Although the largest demonstrations took place in the capital of Port-au-Prince and Haiti's second largest city Cap Haitien, thousands were reported to have joined similar actions in Port de Paix, Hinche, La Kay, St. Marc and Miragoane. Smaller actions were also reported in the towns of Jacmel, Leogane and Gonaives.
From Haiti Action. net
BAGHDAD, Iraq, Feb. 9 — An American helicopter apparently fired on friendly Kurdish pesh merga fighters by mistake, killing as many as nine people.
The attack took place early today in the northern city of Mosul, when the helicopter attacked a guard post overlooking the offices of the Patriotic Union of Kurdistan, the party of Iraq’s president, Jalal Talabani.
The attack stunned officials of the party, who said that their base and the surrounding guard posts were well known to the American military.
“Everybody knows that it is a P.U.K. base, and is used for protecting the main road between Mosul and Erbil,” said Kabir Goran, a senior party official. He said the guard post that was attacked was about half a mile from the headquarters. “We have daily contacts with the Americans, and they have been to the base,” he said.
The American military command in Baghdad said the helicopter crew thought it was attacking the hideout of an Al Qaeda bomb-making cell. The command said the strike killed five Kurds, described as policemen; Kurdish officials said nine were killed.
The Kurds and their 200,000-strong pesh merga militia are crucial allies of the United States in Iraq. They live mainly in the mountainous northeastern part of the country, but their area of control extends west to the Tigris River and to Mosul, a city of close to 2 million. Kurds dominate the eastern half of the city, Sunni Arabs the western half.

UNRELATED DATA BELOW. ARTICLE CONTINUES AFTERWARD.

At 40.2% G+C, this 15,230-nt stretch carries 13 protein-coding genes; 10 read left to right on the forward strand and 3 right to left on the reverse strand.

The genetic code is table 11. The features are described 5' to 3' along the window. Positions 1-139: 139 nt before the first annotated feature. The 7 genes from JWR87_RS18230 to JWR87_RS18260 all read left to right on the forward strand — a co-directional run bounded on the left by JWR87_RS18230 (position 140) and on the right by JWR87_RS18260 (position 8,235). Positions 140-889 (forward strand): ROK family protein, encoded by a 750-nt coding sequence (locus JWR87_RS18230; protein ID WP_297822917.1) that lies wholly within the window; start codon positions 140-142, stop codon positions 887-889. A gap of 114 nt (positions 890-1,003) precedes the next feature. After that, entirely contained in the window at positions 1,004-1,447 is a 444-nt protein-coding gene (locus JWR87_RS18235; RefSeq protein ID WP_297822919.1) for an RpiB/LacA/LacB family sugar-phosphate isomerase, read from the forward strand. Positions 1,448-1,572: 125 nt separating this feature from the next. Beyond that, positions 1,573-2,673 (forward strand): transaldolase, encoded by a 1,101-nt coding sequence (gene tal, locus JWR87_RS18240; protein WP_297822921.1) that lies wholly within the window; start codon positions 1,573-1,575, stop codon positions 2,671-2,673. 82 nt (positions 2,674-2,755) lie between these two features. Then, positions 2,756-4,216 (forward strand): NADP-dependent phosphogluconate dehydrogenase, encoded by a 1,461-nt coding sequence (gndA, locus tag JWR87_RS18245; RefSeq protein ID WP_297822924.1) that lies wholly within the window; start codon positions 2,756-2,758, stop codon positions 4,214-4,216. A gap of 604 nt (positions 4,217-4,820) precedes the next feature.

UPDATE: I think this story refers to the same incident.
"So, which is it: Should a soldier follow orders to commit the war crime of waging a war of aggression or should he refuse to follow such orders? Does the Pentagon now feel that the U.S. government’s prosecution of German officials for waging a war of aggression was wrong? Does it now feel that the German defense of “we were following orders” should have been allowed at Nuremburg? Or does the Pentagon draw a distinction between war crimes committed by Germans (and Japanese) and those committed by U.S. soldiers?
"Is a war of aggression a war crime or not? If so, are soldiers criminally liable for following orders to commit such a war crime? If so, then why shouldn’t soldiers be permitted to avoid criminal prosecution for such war crime by refusing to obey such orders? What is wrong with what Watada has done — refused to obey orders to attack Iraq, a country that never attacked the United States or even threatened to do so? Isn’t that what U.S. officials say that German officials should have done when ordered to attack Poland?